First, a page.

Thank you very much for the reply. Really helped!
#4
Listened to "Mrs Riverside", the production is not bad. I guess you could take that to a studio and have them maybe remix and finesse the vocals a bit with autotune.

I didn't totally hate the vocals but can't say that I liked them either...I think you might want to take that $ and apply it towards a vocal coach.

Your friend is good with the production of your recorded material, I don't think it needs more, at least juding by this song. There was a level change at the end that seemed weird, might want to address that as the volume of the performance seemed to drastically come up.

Personally, I wouldn't mind hearing a bit more diversity on that song, maybe a flute, some kind of percussion, but essentially it is your call.

Get some vocal lessons, especially on delivery and enunciation.
#5
I like your voice
but I kind of have the feeling that I'm listening to the same song but that may be unfair I don't know
Last edited by João1993 at Nov 23, 2015,
#7
I agree with the above. It's a good start but these songs are not ready for the studio. You have the basic concept of good songs but you need to work on them more. Don't get discouraged with work you might have something pretty good.

Here's my humble opinion. For me the lyrics don't go anywhere. They just seem like unrelated lines strung together. There is no particular story or reason to make me want to keep listening you know the old "who, what, where or why" is missing. The constant repetition of the chords would be ok if the words were out front and taking the listener somewhere. Something like this is Neil Young's bread and butter but he tells a story or focuses on one idea that any listener will understand and want to hear more about.

I would also suggest that you work on tightening up the songs arrangements. Shorter intros and forget those long repeated endings. For example your song "Brown Eyes" is 3:33 but you could easily cut that down by a minute or more if you did less repetition at the beginning, end and between verses. Since there is not a lot of changes going on keep it short and to the point.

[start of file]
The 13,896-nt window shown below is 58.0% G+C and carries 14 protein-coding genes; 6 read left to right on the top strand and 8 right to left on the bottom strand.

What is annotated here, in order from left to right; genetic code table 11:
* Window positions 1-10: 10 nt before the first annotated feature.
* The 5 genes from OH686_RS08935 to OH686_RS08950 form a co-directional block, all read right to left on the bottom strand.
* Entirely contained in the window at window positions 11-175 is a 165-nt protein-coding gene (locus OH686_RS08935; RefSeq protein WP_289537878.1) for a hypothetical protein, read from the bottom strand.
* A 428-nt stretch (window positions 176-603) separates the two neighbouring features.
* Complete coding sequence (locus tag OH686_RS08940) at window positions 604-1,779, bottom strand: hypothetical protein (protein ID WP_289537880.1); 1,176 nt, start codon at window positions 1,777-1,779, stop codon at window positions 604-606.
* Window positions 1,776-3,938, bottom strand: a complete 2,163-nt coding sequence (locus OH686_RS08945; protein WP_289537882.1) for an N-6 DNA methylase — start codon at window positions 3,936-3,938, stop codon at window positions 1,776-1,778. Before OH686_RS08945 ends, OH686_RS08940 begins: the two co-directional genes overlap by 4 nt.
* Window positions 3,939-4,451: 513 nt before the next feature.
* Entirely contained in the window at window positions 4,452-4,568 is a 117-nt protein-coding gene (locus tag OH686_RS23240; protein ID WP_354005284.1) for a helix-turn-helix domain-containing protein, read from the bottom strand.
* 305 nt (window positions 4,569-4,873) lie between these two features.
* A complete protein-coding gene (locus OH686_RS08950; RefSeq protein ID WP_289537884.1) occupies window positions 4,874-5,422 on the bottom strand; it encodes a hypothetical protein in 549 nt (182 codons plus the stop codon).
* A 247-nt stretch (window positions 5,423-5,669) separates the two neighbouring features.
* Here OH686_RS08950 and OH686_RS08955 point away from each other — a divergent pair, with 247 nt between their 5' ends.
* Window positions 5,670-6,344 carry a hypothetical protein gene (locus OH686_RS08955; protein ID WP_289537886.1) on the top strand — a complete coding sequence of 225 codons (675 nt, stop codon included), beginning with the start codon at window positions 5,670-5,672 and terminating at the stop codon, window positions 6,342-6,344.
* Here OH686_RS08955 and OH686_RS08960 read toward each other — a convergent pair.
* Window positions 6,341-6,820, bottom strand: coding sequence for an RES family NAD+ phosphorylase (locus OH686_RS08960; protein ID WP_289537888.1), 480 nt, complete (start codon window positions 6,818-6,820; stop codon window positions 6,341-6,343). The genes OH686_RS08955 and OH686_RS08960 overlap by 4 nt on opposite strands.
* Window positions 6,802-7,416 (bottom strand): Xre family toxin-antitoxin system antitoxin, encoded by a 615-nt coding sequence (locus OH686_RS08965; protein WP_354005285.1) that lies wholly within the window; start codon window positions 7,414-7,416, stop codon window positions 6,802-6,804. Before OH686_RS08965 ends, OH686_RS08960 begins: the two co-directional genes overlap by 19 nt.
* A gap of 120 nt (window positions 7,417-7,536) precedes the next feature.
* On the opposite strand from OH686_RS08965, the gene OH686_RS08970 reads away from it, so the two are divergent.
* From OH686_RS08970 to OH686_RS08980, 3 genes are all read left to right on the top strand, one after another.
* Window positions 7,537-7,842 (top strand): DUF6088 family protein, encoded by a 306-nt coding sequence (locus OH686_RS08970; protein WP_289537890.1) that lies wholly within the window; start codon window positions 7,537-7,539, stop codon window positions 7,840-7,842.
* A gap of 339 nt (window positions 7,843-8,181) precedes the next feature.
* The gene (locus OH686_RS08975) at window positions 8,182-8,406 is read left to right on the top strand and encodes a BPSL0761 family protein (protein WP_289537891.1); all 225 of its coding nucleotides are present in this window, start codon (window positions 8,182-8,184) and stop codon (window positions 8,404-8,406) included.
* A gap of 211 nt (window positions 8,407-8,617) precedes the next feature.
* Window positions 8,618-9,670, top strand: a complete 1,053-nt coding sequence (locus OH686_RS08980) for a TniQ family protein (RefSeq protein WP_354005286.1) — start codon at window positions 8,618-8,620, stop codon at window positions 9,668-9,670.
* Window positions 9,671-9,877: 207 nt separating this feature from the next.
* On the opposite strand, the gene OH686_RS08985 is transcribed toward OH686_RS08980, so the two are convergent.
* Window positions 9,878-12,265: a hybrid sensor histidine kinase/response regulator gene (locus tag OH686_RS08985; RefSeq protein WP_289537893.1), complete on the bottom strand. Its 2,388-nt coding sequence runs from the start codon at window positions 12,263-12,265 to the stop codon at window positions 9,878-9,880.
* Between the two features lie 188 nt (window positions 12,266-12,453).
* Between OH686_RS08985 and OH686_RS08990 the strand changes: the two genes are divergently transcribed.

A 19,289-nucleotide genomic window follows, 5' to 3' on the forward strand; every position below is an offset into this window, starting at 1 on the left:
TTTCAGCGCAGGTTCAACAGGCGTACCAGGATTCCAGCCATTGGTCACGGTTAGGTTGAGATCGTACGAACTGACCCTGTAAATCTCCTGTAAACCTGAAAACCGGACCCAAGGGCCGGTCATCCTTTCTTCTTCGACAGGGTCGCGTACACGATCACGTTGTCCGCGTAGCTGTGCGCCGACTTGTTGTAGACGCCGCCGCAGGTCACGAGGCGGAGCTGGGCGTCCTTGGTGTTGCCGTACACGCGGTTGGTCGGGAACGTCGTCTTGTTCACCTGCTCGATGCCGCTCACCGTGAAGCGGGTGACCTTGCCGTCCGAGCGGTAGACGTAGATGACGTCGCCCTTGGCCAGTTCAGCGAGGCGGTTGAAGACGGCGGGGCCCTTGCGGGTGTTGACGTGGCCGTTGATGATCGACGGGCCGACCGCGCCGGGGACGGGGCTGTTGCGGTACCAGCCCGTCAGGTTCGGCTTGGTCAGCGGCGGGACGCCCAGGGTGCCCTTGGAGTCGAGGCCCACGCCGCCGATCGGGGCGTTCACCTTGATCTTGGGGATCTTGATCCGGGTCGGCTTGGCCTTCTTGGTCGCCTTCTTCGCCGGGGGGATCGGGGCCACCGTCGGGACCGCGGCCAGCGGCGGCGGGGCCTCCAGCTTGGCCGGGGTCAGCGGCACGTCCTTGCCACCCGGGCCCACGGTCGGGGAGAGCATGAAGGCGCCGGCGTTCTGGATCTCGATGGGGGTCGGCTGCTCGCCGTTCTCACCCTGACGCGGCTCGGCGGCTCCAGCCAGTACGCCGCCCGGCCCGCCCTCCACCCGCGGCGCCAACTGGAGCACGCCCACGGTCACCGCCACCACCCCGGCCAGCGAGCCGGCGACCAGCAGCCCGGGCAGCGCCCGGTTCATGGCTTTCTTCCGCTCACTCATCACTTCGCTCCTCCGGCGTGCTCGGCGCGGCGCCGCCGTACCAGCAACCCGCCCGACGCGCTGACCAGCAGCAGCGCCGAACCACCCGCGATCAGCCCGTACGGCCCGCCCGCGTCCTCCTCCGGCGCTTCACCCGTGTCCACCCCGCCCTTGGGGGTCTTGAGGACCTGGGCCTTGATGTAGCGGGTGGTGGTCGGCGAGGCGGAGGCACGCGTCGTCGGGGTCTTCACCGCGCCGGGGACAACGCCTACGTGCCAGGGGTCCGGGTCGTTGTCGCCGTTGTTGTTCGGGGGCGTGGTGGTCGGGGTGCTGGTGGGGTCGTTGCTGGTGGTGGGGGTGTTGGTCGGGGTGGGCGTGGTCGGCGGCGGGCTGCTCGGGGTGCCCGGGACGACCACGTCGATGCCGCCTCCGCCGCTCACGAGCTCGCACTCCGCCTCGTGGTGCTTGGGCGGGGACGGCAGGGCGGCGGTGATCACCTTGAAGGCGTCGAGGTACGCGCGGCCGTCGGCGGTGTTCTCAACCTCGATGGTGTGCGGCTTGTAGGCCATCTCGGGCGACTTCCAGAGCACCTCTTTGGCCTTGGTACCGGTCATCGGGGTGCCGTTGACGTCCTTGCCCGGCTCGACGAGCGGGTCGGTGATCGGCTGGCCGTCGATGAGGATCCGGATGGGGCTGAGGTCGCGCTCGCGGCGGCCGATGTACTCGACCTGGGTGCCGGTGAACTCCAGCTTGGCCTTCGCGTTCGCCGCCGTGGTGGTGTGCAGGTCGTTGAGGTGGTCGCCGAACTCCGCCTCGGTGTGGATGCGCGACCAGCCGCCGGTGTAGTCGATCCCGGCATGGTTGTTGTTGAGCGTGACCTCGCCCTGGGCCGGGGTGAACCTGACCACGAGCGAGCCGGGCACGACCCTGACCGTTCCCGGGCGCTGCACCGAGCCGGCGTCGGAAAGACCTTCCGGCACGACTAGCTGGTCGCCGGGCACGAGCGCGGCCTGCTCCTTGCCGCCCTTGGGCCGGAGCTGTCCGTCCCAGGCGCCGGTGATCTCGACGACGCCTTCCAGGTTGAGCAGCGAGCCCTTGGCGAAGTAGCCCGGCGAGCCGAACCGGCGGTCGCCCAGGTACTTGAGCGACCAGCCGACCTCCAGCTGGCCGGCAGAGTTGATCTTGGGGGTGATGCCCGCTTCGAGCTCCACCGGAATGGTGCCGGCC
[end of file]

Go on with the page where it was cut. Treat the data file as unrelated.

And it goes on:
Hey, that's just my worthless 2 cents. A good friend of mine always says, create in haste, edit at leisure. What you have here are good basic ideas. Now you need to go back and work on making the good parts better and throwing out the bad parts. Good luck.
Yes I am guitarded also, nice to meet you.
Last edited by Rickholly74 at Nov 24, 2015,
#8
Thank you. I have decided to break off from publishing music for a bit and try and work on something new. I've enjoyed this era of making music but it's time to move on to something better.
#9
Quote by Guitarplayer21d
Thank you. I have decided to break off from publishing music for a bit and try and work on something new. I've enjoyed this era of making music but it's time to move on to something better.

Are you saying that you're going to stop making music now because of what we said here? Because that's definitely the opposite of what you should do.
Telecaster - SG - Jaguar
Princeton Reverb, Extra Reverb
P-Bass - Mustang Bass
Apogee Duet 2 - Ableton Suite
#10
I agree with Sid. You said, "any feedback would be great". I hope you meant that because I just wanted to help and encourage you.
Yes I am guitarded also, nice to meet you.
#12
No not at all. I am continuing to make music, just different styles etc. Moving on from my old stuff etc. Never going to give up on making music, it's something I love and enjoy
#13
Quote by Guitarplayer21d
So I've been composing my own acoustic songs for about 2 years now and I had a friend record some demos for me and originally had the thought of recording a 4 song EP.



It's a yes/no answer. Part of it depends on the studio. You don't want to waste money at a place that doesn't get much better quality than you could get. A good producer will help make your songs better.

My advice would be to pre-produce everything yourself, then take it to a good studio. You have to be willing to allow for changes/new ideas to the songs, but it's worth it. And when you do the pre-production yourself you can continue to get better at recording.

Hope this helps